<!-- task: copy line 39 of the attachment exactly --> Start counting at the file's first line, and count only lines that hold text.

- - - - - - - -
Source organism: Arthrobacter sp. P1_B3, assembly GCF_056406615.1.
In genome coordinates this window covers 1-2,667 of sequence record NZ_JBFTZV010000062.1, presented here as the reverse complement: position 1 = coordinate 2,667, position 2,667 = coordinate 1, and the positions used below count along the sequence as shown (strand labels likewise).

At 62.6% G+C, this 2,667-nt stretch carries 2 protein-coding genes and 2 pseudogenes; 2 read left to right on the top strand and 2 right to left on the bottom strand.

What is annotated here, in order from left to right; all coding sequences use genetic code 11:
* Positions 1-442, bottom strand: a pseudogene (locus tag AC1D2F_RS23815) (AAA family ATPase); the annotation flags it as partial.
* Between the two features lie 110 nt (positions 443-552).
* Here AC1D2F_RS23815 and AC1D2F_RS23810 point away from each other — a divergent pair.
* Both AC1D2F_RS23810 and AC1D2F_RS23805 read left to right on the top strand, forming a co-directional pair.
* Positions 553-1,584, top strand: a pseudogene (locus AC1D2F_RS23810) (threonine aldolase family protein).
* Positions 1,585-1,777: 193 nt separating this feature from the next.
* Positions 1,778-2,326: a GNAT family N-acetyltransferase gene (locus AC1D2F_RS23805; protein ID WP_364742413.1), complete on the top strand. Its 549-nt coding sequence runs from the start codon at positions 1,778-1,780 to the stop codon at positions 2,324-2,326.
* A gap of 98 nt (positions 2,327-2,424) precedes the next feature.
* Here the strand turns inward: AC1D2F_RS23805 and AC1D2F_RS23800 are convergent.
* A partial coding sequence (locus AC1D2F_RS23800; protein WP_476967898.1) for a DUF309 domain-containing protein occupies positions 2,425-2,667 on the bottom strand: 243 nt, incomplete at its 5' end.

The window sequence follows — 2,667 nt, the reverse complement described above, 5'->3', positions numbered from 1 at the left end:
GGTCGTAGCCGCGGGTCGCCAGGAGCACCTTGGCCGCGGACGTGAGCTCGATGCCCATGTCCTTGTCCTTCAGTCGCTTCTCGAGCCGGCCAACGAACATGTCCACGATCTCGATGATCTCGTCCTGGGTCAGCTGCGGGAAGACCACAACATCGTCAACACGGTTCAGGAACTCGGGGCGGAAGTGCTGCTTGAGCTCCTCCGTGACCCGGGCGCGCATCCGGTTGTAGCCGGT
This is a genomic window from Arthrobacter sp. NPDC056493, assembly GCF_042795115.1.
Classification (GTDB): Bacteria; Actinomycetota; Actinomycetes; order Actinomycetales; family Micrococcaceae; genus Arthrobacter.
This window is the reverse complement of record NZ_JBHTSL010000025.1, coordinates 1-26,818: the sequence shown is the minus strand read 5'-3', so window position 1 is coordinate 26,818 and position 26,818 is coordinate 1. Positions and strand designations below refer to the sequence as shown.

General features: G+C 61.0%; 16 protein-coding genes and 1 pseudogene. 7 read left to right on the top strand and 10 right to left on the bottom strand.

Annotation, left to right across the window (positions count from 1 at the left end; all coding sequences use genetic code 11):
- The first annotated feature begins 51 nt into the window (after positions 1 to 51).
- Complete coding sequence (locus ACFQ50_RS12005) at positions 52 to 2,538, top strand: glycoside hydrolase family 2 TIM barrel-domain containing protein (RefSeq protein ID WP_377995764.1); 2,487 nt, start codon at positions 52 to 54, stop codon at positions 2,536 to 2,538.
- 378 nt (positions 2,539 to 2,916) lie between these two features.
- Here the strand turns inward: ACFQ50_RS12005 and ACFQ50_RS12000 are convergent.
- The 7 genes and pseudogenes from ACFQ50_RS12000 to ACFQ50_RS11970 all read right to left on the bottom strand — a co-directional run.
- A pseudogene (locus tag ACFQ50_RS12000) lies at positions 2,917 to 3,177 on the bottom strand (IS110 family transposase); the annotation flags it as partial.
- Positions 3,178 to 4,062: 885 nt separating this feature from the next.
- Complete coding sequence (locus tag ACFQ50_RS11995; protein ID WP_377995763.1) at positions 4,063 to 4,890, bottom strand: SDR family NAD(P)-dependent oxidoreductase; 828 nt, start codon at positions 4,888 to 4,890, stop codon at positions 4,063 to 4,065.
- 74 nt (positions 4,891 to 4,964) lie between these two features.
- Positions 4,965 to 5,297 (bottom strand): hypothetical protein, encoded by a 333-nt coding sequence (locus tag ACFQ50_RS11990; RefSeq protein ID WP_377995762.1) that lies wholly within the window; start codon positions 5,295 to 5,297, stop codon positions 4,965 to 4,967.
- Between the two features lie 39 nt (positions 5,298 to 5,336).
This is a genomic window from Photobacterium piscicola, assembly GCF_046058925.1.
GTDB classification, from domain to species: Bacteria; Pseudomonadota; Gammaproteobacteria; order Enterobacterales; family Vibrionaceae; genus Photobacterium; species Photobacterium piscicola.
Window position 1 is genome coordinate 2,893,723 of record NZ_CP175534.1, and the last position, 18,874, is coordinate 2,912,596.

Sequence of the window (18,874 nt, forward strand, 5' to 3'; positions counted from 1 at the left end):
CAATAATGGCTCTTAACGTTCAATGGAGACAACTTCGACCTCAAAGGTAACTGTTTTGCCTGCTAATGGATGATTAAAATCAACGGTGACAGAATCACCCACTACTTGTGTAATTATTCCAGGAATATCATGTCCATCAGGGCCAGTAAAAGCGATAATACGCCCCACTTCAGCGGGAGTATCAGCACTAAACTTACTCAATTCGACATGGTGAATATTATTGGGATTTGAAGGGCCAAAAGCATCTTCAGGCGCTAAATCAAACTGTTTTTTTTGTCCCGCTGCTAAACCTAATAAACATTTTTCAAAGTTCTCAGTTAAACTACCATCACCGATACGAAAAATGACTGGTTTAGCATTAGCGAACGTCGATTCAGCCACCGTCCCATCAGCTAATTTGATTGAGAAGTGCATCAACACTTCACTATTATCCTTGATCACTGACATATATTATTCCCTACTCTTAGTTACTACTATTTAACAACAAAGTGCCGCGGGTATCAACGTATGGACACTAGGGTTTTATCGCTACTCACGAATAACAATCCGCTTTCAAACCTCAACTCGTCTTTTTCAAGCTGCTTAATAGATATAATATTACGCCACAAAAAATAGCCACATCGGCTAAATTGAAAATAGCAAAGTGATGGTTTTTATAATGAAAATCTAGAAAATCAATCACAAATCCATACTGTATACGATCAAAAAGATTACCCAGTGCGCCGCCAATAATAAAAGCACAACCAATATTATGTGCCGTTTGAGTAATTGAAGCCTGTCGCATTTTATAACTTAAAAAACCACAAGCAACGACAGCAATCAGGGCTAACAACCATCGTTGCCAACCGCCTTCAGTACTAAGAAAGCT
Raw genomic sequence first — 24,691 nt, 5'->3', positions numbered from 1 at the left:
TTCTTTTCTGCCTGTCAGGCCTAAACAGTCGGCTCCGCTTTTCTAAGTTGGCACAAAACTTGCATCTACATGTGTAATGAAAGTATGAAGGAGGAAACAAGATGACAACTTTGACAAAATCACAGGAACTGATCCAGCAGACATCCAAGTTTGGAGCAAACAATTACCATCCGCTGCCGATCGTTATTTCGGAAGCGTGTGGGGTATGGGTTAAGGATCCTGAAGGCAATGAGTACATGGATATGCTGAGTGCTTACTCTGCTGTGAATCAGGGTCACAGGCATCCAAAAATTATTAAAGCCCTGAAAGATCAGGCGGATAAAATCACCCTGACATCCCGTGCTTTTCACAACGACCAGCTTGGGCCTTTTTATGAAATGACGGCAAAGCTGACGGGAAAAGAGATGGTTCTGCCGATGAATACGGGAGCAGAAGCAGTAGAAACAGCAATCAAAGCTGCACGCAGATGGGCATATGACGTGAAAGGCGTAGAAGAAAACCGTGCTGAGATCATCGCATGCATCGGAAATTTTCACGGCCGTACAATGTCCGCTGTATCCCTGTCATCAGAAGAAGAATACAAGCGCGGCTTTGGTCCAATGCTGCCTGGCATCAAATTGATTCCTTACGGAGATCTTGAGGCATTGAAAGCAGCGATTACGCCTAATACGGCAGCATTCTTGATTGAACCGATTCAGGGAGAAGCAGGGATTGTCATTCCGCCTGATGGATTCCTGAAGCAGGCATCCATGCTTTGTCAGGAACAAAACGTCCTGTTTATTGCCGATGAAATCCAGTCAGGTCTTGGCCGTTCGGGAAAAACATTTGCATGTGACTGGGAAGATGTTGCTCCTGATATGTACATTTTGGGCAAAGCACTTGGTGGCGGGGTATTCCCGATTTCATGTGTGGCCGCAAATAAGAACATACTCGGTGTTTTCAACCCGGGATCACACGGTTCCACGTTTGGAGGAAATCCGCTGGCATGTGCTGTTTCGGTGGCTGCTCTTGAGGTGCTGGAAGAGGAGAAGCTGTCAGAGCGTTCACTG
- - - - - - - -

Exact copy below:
TTCTTTTCTGCCTGTCAGGCCTAAACAGTCGGCTCCGCTTTTCTAAGTTGGCACAAAACTTGCATCTACATGTGTAATGAAAGTATGAAGGAGGAAACAAGATGACAACTTTGACAAAATCACAGGAACTGATCCAGCAGACATCCAAGTTTGGAGCAAACAATTACCATCCGCTGCCGATCGTTATTTCGGAAGCGTGTGGGGTATGGGTTAAGGATCCTGAAGGCAATGAGTACATGGATATGCTGAGTGCTTACTCTGCTGTGAATCAGGGTCACAGGCATCCAAAAATTATTAAAGCCCTGAAAGATCAGGCGGATAAAATCACCCTGACATCCCGTGCTTTTCACAACGACCAGCTTGGGCCTTTTTATGAAATGACGGCAAAGCTGACGGGAAAAGAGATGGTTCTGCCGATGAATACGGGAGCAGAAGCAGTAGAAACAGCAATCAAAGCTGCACGCAGATGGGCATATGACGTGAAAGGCGTAGAAGAAAACCGTGCTGAGATCATCGCATGCATCGGAAATTTTCACGGCCGTACAATGTCCGCTGTATCCCTGTCATCAGAAGAAGAATACAAGCGCGGCTTTGGTCCAATGCTGCCTGGCATCAAATTGATTCCTTACGGAGATCTTGAGGCATTGAAAGCAGCGATTACGCCTAATACGGCAGCATTCTTGATTGAACCGATTCAGGGAGAAGCAGGGATTGTCATTCCGCCTGATGGATTCCTGAAGCAGGCATCCATGCTTTGTCAGGAACAAAACGTCCTGTTTATTGCCGATGAAATCCAGTCAGGTCTTGGCCGTTCGGGAAAAACATTTGCATGTGACTGGGAAGATGTTGCTCCTGATATGTACATTTTGGGCAAAGCACTTGGTGGCGGGGTATTCCCGATTTCATGTGTGGCCGCAAATAAGAACATACTCGGTGTTTTCAACCCGGGATCACACGGTTCCACGTTTGGAGGAAATCCGCTGGCATGTGCTGTTTCGGTGGCTGCTCTTGAGGTGCTGGAAGAGGAGAAGCTGTCAGAGCGTTCACTG